world outside as equally legitimate to the one within. What this speaks to is a

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world outside as equally legitimate to the one within. What this speaks to is a
dichotomy in understanding religion. On one side is an understanding of one specific
religion as an ultimate entity, which, if considered correctly, could lead to a full
knowledge that could not be gleaned any other way. On the other side is a more
multicultural understanding of religion as a multiplicity of views wherein the same
Truth is being grappled with, it is merely the cultural viewpoint that changes. While
neither of these sides alone can become the basis for a contemporary notion for
religion, a mediated understanding of both of them can.
Too much focus on a specific religion as the only mode of truth can lead to can lead to
harsh divisions that cannot be repaired. Never will every person believe in the same
thing just as not every person’s ultimate concern is the same. What’s significant about
this discussion though is that historically and politically the greatest divides are
between religions that share many things in common. The war in Israel takes place
between two traditions, Judaism and Islam, which share a common text. In Northern
Ireland one of the bloodiest civil wars in the history of Europe raged for a very long
time between two sects of the same religion, Christianity. In contrast Hinduism and
Buddhism in the East are very willing to accept Western religions that are seemingly
very different. Perhaps the way to a ‘new’ or ‘world’ religion in light of this is to abolish
the idea of such completely and allow pluralism to run rampant. On the other hand
though too much of emphasis on tolerance and letting each person consider their own
individuality in spirituality can take away from the seriousness of the task of religion
and leave followers without a firm basis in which to believe. To counter this perhaps it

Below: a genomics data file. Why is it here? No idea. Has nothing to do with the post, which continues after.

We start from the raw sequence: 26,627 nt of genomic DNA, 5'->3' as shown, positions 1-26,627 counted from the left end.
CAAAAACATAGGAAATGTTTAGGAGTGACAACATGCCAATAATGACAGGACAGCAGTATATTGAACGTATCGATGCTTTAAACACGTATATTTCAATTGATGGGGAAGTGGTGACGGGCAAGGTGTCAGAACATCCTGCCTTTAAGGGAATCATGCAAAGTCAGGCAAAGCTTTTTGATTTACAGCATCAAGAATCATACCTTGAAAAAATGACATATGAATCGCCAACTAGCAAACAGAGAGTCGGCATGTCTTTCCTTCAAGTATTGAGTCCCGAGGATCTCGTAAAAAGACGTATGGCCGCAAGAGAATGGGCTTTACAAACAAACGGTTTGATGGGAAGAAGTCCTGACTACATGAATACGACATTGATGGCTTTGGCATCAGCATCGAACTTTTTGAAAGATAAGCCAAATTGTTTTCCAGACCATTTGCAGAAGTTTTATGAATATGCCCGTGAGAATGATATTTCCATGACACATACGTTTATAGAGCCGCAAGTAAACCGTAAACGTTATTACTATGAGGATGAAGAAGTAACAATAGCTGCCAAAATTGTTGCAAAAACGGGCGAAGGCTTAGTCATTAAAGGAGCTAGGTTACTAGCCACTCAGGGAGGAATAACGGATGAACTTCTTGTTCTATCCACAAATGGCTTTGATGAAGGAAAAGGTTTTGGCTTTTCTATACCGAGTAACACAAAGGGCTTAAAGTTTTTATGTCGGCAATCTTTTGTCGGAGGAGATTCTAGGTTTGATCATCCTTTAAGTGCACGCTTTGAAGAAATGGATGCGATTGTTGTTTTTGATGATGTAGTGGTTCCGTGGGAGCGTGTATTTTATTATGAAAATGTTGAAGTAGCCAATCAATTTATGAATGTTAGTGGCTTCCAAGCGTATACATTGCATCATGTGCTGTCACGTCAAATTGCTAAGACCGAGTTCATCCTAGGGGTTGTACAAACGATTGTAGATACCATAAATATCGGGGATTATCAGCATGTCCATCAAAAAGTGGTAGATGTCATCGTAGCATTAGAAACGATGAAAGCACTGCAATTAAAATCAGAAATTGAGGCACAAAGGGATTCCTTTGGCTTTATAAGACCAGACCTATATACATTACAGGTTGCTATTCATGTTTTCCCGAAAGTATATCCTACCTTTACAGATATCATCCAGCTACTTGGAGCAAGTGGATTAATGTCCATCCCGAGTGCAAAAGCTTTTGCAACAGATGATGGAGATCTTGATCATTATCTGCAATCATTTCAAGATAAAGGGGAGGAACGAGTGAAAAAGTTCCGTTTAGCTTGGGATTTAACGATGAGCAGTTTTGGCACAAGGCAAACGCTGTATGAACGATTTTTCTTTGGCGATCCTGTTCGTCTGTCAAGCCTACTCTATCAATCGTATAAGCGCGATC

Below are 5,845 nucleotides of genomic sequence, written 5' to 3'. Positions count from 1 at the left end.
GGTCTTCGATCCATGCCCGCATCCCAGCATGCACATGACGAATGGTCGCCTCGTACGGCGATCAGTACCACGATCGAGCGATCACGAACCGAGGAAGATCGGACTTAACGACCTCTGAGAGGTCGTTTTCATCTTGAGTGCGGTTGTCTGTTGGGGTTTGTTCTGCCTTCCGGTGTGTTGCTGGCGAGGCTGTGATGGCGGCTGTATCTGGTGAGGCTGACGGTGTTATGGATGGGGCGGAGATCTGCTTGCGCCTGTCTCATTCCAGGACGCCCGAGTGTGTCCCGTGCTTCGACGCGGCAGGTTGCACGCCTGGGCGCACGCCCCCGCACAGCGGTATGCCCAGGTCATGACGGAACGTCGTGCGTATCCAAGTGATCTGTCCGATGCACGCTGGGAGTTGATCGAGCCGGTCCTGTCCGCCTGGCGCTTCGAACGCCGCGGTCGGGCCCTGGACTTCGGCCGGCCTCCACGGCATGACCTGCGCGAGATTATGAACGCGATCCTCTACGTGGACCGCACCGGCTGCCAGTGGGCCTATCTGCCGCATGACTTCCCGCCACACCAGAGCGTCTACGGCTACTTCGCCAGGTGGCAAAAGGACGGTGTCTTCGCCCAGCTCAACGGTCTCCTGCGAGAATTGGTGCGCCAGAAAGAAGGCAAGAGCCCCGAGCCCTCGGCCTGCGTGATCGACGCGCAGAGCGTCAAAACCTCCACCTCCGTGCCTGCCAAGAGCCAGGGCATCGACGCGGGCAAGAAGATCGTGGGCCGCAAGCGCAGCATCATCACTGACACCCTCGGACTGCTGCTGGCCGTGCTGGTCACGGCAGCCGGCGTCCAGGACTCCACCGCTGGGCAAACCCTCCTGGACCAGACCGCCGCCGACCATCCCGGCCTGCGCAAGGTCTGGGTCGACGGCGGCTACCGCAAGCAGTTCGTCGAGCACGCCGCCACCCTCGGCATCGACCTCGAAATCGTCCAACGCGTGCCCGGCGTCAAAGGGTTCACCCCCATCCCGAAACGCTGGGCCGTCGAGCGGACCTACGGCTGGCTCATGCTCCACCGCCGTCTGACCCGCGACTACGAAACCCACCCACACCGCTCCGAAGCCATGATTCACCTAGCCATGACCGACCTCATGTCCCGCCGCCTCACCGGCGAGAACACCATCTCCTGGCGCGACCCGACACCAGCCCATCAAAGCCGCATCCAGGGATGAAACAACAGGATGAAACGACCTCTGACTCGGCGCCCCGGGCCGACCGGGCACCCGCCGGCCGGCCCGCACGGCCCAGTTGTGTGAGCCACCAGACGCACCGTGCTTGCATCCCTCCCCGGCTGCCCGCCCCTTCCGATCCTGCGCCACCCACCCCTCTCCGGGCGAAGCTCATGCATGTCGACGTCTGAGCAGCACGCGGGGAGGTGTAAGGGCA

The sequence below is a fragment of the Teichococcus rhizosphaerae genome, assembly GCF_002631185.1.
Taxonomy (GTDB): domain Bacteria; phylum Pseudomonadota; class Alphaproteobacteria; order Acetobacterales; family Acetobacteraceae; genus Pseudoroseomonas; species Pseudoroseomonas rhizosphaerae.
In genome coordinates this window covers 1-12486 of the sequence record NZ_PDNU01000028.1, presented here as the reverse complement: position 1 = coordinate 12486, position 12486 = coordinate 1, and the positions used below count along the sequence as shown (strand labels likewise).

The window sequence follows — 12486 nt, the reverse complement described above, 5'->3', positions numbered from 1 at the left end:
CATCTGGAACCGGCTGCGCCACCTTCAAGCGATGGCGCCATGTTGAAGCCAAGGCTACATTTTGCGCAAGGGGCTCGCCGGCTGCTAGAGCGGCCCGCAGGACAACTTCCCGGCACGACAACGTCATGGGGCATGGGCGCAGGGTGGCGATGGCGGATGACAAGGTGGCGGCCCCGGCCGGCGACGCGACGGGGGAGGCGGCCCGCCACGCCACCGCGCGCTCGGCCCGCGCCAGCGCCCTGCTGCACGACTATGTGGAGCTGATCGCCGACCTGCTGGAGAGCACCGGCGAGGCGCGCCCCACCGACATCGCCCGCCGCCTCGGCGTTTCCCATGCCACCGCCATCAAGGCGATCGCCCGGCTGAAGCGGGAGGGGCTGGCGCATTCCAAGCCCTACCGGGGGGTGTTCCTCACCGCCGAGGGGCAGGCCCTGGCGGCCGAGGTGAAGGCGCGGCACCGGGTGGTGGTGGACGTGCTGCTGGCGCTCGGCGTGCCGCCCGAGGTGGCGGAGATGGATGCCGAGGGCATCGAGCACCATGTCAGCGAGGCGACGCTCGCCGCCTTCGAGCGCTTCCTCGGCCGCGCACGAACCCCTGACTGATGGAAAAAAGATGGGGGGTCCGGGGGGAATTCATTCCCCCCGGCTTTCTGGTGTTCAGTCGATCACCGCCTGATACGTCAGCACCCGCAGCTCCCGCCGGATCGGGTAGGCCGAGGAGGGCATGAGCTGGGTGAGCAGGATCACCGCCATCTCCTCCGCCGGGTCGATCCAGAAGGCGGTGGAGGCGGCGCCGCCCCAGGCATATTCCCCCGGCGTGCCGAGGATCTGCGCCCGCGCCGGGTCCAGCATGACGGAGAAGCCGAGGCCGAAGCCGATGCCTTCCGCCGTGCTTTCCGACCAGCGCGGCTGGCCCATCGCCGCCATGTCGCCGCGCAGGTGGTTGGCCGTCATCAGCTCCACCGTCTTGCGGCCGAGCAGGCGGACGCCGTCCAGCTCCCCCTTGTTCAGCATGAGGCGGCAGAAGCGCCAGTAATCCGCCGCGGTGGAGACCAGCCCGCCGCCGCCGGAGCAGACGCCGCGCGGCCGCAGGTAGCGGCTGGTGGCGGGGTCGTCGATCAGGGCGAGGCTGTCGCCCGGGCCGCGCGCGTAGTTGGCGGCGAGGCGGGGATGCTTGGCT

is still important to build the wells around the religions, even if pluralism within them is
attempted. Together these two goals could allow for religion’s continuous growth as
people search out their own ultimate concerns and deal the shared anxiety of human
Corey Switzer

Science, Epigenetics and the Future of Religion

Despite the fact that liberal academics are an extremely small minority, it is interesting
to entertain the fantasy that they are at the frontier of a new movement. The academic
disciplines will come crashing down, and with them the barriers between humanities
and conventional science, and spirituality and rational thought. I’ve observed the
budding of this phenomenon in recent books such as Healing the Soul In the Age of
the Brain, and the Biology of Belief. These authors are writing at the intersection of
science and spirituality, and finding that maybe they are a false dichotomy; they are
not so different after all. I think these texts and ideas may be arising due to the up-
and-coming field of epigenetics. A good number of scientists are finding evidence that
it is not our genes that control our destiny, but electrical signals coming from outside
the cell, that control our genes’ function. These electrical signals come straight from
our thoughts. This field, being called “New Biology” rejects what scientists have
previously affectionately called the Central Dogma of Biology, and leaves more room
(at least more than scientific materialism) for the view of ourselves as spiritual beings.
Whether or not this field will continue to grow is beyond my prophetic grasp.
Environmental and economic factors (and possible major changes coming) will
indefinitely also effect religion. In capitalism especially, if our economy shapes our
consciousness, and our consciousness shapes our religious selves, religion will shift
and be revolutionized in ways I cannot predict or even imagine.
Cassie Seltman